A half-cylinder and floor projection in a room about five metres in diameter and 2.6 metres in height allows users to work interactively in a computer-simulated virtual environment. The deployment of rear projection allows both larger groups and small specialist teams to make the most of the facility without anyone getting in the path of the projection.
Mounted in four stereoscopic pairs, a total of eight Christie DS+300W projectors are used for the projection onto the cylinder. The floor area is fed by another four Christie DS+300W units. The 1-Chip DLP projectors are the predecessors of the new Christie DS+305 models and, says Christie, are well-suited to the 3D environment due to their 10-bit image processing, small footprint and light weight.
An ART tracking system with four infrared cameras enables the rendering PCs to compute the imaging information needed for output, enabling the provision of an optimum and undistorted 3D image to the viewer. Connected via a gigabit Ethernet system, the one master and six rendering PCs each feature Intel Core 2 Duo processors with a 2.67 GHz clock rate and 8GB of memory. The core configuration is completed by two NVIDIA graphics adapters with 768 MB memory each. Sound is delivered by a 7.1 surround sound system.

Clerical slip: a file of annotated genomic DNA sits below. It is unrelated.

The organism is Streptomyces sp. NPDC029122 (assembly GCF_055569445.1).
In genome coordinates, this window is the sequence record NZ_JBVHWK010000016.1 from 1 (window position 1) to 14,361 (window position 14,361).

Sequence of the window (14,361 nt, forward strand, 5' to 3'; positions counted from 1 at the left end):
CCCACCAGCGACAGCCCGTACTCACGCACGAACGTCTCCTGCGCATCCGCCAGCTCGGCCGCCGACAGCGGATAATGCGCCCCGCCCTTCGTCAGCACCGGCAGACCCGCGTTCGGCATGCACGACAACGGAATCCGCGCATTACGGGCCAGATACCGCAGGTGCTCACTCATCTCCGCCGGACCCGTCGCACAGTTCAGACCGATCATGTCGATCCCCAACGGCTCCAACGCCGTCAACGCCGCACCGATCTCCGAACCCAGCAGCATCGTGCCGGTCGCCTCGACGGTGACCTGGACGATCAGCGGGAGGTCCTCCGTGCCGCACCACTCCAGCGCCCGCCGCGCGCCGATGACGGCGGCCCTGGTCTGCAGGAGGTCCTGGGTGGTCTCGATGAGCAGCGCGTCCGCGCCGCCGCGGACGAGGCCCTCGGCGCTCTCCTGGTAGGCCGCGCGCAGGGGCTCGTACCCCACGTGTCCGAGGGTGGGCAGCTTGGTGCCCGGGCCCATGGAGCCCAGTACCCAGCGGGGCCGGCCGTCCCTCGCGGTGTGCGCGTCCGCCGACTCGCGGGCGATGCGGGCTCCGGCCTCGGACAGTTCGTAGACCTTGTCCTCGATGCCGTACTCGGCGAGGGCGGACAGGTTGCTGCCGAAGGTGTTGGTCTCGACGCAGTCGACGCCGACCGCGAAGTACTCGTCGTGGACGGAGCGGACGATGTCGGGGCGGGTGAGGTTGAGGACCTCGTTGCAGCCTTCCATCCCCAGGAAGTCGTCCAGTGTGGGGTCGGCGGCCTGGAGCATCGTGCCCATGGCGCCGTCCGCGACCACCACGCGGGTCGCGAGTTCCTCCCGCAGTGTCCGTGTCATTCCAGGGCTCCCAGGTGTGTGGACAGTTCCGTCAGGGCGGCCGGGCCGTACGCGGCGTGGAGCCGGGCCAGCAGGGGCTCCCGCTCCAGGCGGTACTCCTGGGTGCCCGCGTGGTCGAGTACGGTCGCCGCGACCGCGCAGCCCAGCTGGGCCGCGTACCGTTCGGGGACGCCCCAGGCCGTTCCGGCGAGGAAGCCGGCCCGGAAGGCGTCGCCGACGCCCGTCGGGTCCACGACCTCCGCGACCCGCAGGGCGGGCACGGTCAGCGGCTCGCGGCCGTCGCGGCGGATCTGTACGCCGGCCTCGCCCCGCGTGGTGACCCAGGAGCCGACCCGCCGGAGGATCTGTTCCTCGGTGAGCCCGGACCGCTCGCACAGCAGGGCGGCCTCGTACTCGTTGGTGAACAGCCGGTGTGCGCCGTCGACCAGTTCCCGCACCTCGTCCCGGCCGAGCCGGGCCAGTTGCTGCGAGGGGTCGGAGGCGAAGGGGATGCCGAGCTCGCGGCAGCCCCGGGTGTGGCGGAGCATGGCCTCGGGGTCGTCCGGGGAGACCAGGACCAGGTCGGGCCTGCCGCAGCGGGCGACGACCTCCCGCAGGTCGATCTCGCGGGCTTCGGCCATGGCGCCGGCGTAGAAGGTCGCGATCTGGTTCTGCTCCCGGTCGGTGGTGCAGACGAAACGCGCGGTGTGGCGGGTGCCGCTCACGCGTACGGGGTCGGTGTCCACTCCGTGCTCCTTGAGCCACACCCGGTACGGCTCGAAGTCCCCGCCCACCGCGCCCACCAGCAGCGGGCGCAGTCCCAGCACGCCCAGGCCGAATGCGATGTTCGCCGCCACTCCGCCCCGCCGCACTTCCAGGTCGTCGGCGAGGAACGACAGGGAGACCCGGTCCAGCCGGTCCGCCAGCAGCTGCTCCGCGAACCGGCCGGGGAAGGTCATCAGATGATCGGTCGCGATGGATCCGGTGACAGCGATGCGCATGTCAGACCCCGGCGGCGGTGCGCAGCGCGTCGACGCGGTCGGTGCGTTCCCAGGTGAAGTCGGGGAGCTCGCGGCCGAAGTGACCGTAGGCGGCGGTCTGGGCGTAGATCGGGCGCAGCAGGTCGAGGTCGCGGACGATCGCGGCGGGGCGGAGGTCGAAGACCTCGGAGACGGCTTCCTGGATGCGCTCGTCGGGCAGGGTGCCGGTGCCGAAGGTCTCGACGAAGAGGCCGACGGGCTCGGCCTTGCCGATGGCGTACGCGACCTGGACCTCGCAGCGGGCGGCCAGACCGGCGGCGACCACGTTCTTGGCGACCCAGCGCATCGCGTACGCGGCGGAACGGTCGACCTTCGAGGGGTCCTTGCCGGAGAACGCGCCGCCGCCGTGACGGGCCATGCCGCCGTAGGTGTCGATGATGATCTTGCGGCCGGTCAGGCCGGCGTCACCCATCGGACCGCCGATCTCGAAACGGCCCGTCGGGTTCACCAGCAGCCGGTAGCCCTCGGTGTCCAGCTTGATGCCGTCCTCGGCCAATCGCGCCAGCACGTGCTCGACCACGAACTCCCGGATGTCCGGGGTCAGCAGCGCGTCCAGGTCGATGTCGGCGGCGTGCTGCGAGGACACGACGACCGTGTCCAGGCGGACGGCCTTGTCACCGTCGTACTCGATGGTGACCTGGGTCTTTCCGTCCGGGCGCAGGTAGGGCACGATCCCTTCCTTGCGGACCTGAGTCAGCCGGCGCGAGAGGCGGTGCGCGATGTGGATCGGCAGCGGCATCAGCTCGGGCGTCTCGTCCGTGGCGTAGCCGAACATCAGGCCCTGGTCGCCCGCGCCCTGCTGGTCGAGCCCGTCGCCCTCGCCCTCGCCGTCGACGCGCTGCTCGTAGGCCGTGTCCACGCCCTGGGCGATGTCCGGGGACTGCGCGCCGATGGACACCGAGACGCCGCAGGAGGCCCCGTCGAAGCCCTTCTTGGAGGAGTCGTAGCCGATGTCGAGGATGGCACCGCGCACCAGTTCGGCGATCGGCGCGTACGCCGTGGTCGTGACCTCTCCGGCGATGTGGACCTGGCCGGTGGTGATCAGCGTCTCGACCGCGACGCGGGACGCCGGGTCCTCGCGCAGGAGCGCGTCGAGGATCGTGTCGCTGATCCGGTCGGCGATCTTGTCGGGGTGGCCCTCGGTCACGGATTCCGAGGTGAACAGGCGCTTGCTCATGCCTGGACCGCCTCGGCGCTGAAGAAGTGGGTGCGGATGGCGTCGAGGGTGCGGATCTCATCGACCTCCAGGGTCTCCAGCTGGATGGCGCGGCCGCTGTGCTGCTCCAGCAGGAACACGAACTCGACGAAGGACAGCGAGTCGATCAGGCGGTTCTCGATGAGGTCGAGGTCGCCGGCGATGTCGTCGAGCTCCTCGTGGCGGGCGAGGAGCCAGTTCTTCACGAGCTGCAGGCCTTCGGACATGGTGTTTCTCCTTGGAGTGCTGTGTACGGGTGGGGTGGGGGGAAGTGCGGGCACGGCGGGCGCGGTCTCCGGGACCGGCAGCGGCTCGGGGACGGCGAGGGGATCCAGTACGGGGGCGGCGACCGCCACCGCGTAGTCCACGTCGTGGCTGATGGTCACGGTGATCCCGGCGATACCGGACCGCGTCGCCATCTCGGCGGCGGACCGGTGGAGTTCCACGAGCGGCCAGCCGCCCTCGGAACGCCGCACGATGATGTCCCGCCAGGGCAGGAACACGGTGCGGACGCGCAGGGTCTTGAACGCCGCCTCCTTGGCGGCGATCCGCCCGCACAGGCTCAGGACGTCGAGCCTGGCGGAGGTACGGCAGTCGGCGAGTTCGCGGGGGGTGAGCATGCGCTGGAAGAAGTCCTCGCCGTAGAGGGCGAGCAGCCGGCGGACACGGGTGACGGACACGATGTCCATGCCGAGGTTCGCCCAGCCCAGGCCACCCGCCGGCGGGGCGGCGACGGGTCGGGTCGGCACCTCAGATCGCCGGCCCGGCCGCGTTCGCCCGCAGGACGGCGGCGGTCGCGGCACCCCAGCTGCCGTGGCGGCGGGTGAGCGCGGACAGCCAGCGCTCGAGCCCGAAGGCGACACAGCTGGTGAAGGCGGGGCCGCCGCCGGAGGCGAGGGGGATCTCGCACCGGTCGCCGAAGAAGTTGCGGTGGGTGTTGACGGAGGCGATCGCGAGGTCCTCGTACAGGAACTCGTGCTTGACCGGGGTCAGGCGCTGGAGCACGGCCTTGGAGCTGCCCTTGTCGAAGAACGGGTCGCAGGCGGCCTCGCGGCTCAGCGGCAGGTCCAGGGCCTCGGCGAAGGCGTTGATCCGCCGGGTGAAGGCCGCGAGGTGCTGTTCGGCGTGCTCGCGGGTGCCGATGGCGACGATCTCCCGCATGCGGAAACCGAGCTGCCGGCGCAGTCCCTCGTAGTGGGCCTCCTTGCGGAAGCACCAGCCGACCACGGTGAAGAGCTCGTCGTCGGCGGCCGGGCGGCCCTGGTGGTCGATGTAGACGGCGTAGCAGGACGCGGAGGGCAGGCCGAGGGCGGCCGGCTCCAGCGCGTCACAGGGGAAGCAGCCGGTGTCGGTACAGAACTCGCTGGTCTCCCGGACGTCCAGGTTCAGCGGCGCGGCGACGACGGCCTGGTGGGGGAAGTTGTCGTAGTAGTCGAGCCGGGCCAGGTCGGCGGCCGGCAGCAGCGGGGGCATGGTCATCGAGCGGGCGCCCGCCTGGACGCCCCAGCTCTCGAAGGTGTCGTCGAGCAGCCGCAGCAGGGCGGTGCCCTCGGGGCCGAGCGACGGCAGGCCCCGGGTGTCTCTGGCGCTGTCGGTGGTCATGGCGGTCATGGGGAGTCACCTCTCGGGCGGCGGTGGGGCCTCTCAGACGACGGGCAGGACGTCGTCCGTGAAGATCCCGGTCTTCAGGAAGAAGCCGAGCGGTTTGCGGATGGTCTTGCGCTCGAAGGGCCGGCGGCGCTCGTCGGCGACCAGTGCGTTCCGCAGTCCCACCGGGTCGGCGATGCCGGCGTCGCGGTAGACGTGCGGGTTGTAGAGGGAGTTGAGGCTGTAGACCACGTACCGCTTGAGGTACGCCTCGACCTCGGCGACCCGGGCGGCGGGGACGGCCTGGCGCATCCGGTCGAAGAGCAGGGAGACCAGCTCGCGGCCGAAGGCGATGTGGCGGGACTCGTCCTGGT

The installation - which took place over two weeks - was carried out by VISCON, whose team was headed up by project manager Michael Dierking.
"We consider the lab to be an integration platform," said Professor Andreas Kolb, who is responsible for the Siegen 3D laboratory. "We wanted to be able to introduce topics to entire groups of spectators, but also to work on interactive projects with just two or three scientists. We do hope, of course, that because of its flexibility, the Siegen 3D lab will be utilised by industry clients, too. The first projects of this type have already been started, for example with engineering companies."
IMAGE CREDIT: Professor Kolb, University of Siegen